Staff Writer (Updated: 5/9/2016):
The German concern of Rheinmetall headed up production of many of the Imperial German Army's heavy weapons during World War 1 (as well as the upcoming World War 2). Design of the 7.58cm class mortar began in 1909 and continued into 1914 to which production was established at the outbreak of war in the summer. The weapon featured a rifled internal barrel design which allowed for strong accuracy at range - as far out as 1,400 yards though made more effective within 328 yards of the target. The wheels of the carriage were typically removed prior to firing its 10lb projectile at elevations of +45 to +78 degrees. Traverse was limited to 7 degrees. A trained and experienced gunnery crew could fire up to twenty rounds per minute as loading was simply through the muzzle end (as in modern mortar weapon systems). Recoil was managed through the integrated hydro-spring system and a typical crew included four to six men. Overall, the 7.58cm weapon weighed in at 200lbs necessitating the multiple crew.
Once in service, the 7.58cm system was initially issued to Imperial German Army engineering crews who effectively utilized the inherent firepower of their weapons to make short work of Belgian and French fortifications and field obstacles. After the stalemate outside of Paris had developed, the weapon was further issued to basic infantry elements for use as a fire support weapon along traditional field mortars. In this way, these heavier German mortar teams could advance alongside allied infantry and machine gun teams, settling into new positions and heavily fortifying them as needed.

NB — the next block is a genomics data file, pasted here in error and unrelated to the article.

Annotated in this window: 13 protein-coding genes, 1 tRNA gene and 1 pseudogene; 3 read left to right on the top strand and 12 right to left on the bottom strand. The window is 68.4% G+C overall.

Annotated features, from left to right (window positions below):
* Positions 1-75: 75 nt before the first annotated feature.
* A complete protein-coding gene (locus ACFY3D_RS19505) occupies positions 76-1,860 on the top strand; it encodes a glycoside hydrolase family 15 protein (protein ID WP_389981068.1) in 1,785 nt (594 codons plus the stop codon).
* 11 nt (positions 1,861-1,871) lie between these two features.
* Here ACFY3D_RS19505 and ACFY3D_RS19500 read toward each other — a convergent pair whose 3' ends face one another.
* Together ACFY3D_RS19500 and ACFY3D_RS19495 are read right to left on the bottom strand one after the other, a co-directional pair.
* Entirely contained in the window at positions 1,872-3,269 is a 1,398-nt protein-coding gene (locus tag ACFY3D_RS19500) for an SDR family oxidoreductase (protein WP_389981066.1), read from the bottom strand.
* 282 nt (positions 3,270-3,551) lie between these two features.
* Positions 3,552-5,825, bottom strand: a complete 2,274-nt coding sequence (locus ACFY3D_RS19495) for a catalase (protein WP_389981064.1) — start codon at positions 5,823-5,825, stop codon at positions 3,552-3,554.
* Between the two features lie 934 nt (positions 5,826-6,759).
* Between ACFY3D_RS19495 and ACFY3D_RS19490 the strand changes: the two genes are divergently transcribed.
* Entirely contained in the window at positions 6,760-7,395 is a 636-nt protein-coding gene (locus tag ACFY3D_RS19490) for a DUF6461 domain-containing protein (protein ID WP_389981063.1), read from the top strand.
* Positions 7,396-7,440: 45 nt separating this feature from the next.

Extensive field use ultimately gave rise to a more refined variant in the 7.58cm Minenwerfer n.A. ("neuer Art" signifying its "newer" status) while the original production models took on the designation of 7.58cm Minenwerfer a.A. ("alter Art" to mark their "older" design). Newer marks were differentiated by their longer barrels (16 inches over the original's 9.3 inch type) and use of a circular platform which now allowed for a full 360-degree field of fire without requiring the crew to reposition the entire weapon. The longer barrel allowed for longer ranges to be achieved. A new trail was also developed which allowed the weapon to be used in a horizontal fashion as an ad hoc anti-tank field gun - primarily to combat enemy tanks (then called "landships") which had begun appearing in greater numbers as the war progressed. Both the French and British made heavy use of tanks, forcing the Germans to develop all-new weaponry and tactics to defeat the new foe.
The 7.58cm Minenwerfer N.A. marks were introduced in 1916.